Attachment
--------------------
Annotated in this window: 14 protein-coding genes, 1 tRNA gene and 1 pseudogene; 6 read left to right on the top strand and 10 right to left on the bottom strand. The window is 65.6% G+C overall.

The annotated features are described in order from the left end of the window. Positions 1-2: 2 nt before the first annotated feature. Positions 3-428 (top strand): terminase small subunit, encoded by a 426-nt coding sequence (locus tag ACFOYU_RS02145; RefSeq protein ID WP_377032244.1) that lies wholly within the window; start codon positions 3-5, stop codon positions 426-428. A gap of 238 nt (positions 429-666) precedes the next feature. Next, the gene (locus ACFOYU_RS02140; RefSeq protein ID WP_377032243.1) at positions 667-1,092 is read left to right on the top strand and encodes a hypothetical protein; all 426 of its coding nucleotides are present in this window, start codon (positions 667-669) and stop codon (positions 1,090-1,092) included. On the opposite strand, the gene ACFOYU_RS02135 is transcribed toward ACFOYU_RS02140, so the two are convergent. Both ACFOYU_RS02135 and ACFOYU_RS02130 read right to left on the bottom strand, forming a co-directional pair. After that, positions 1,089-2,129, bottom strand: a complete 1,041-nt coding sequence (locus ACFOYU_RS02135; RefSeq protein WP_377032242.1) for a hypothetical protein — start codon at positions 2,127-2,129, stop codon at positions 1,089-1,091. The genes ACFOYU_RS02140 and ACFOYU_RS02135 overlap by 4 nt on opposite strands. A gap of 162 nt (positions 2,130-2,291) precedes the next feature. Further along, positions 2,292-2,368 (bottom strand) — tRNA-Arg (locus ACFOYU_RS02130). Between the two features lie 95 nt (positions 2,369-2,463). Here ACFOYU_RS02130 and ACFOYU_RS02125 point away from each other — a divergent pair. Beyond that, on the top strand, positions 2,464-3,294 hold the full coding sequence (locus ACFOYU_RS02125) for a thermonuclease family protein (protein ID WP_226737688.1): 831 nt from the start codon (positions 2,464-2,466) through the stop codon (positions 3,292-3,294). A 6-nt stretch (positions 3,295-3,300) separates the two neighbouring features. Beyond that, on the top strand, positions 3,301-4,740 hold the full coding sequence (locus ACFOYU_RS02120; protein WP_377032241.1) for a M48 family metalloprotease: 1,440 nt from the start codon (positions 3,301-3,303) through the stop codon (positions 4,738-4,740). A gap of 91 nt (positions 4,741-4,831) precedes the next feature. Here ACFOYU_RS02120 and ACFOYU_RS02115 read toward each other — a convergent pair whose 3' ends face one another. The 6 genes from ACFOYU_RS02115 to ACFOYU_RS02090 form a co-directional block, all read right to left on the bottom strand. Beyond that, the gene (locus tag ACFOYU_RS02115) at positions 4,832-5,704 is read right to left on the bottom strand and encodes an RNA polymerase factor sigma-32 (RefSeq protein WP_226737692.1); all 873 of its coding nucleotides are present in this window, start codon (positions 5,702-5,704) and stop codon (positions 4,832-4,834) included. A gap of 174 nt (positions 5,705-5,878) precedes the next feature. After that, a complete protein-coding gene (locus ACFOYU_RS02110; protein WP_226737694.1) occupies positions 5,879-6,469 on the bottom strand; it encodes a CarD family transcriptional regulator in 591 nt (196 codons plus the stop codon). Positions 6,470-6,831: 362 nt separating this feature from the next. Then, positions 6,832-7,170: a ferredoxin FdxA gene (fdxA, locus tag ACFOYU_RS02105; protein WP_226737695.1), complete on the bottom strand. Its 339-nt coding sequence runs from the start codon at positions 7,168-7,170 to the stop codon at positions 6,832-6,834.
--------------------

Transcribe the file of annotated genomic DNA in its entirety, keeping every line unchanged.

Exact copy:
Annotated in this window: 14 protein-coding genes, 1 tRNA gene and 1 pseudogene; 6 read left to right on the top strand and 10 right to left on the bottom strand. The window is 65.6% G+C overall.

The annotated features are described in order from the left end of the window. Positions 1-2: 2 nt before the first annotated feature. Positions 3-428 (top strand): terminase small subunit, encoded by a 426-nt coding sequence (locus tag ACFOYU_RS02145; RefSeq protein ID WP_377032244.1) that lies wholly within the window; start codon positions 3-5, stop codon positions 426-428. A gap of 238 nt (positions 429-666) precedes the next feature. Next, the gene (locus ACFOYU_RS02140; RefSeq protein ID WP_377032243.1) at positions 667-1,092 is read left to right on the top strand and encodes a hypothetical protein; all 426 of its coding nucleotides are present in this window, start codon (positions 667-669) and stop codon (positions 1,090-1,092) included. On the opposite strand, the gene ACFOYU_RS02135 is transcribed toward ACFOYU_RS02140, so the two are convergent. Both ACFOYU_RS02135 and ACFOYU_RS02130 read right to left on the bottom strand, forming a co-directional pair. After that, positions 1,089-2,129, bottom strand: a complete 1,041-nt coding sequence (locus ACFOYU_RS02135; RefSeq protein WP_377032242.1) for a hypothetical protein — start codon at positions 2,127-2,129, stop codon at positions 1,089-1,091. The genes ACFOYU_RS02140 and ACFOYU_RS02135 overlap by 4 nt on opposite strands. A gap of 162 nt (positions 2,130-2,291) precedes the next feature. Further along, positions 2,292-2,368 (bottom strand) — tRNA-Arg (locus ACFOYU_RS02130). Between the two features lie 95 nt (positions 2,369-2,463). Here ACFOYU_RS02130 and ACFOYU_RS02125 point away from each other — a divergent pair. Beyond that, on the top strand, positions 2,464-3,294 hold the full coding sequence (locus ACFOYU_RS02125) for a thermonuclease family protein (protein ID WP_226737688.1): 831 nt from the start codon (positions 2,464-2,466) through the stop codon (positions 3,292-3,294). A 6-nt stretch (positions 3,295-3,300) separates the two neighbouring features. Beyond that, on the top strand, positions 3,301-4,740 hold the full coding sequence (locus ACFOYU_RS02120; protein WP_377032241.1) for a M48 family metalloprotease: 1,440 nt from the start codon (positions 3,301-3,303) through the stop codon (positions 4,738-4,740). A gap of 91 nt (positions 4,741-4,831) precedes the next feature. Here ACFOYU_RS02120 and ACFOYU_RS02115 read toward each other — a convergent pair whose 3' ends face one another. The 6 genes from ACFOYU_RS02115 to ACFOYU_RS02090 form a co-directional block, all read right to left on the bottom strand. Beyond that, the gene (locus tag ACFOYU_RS02115) at positions 4,832-5,704 is read right to left on the bottom strand and encodes an RNA polymerase factor sigma-32 (RefSeq protein WP_226737692.1); all 873 of its coding nucleotides are present in this window, start codon (positions 5,702-5,704) and stop codon (positions 4,832-4,834) included. A gap of 174 nt (positions 5,705-5,878) precedes the next feature. After that, a complete protein-coding gene (locus ACFOYU_RS02110; protein WP_226737694.1) occupies positions 5,879-6,469 on the bottom strand; it encodes a CarD family transcriptional regulator in 591 nt (196 codons plus the stop codon). Positions 6,470-6,831: 362 nt separating this feature from the next. Then, positions 6,832-7,170: a ferredoxin FdxA gene (fdxA, locus tag ACFOYU_RS02105; protein WP_226737695.1), complete on the bottom strand. Its 339-nt coding sequence runs from the start codon at positions 7,168-7,170 to the stop codon at positions 6,832-6,834.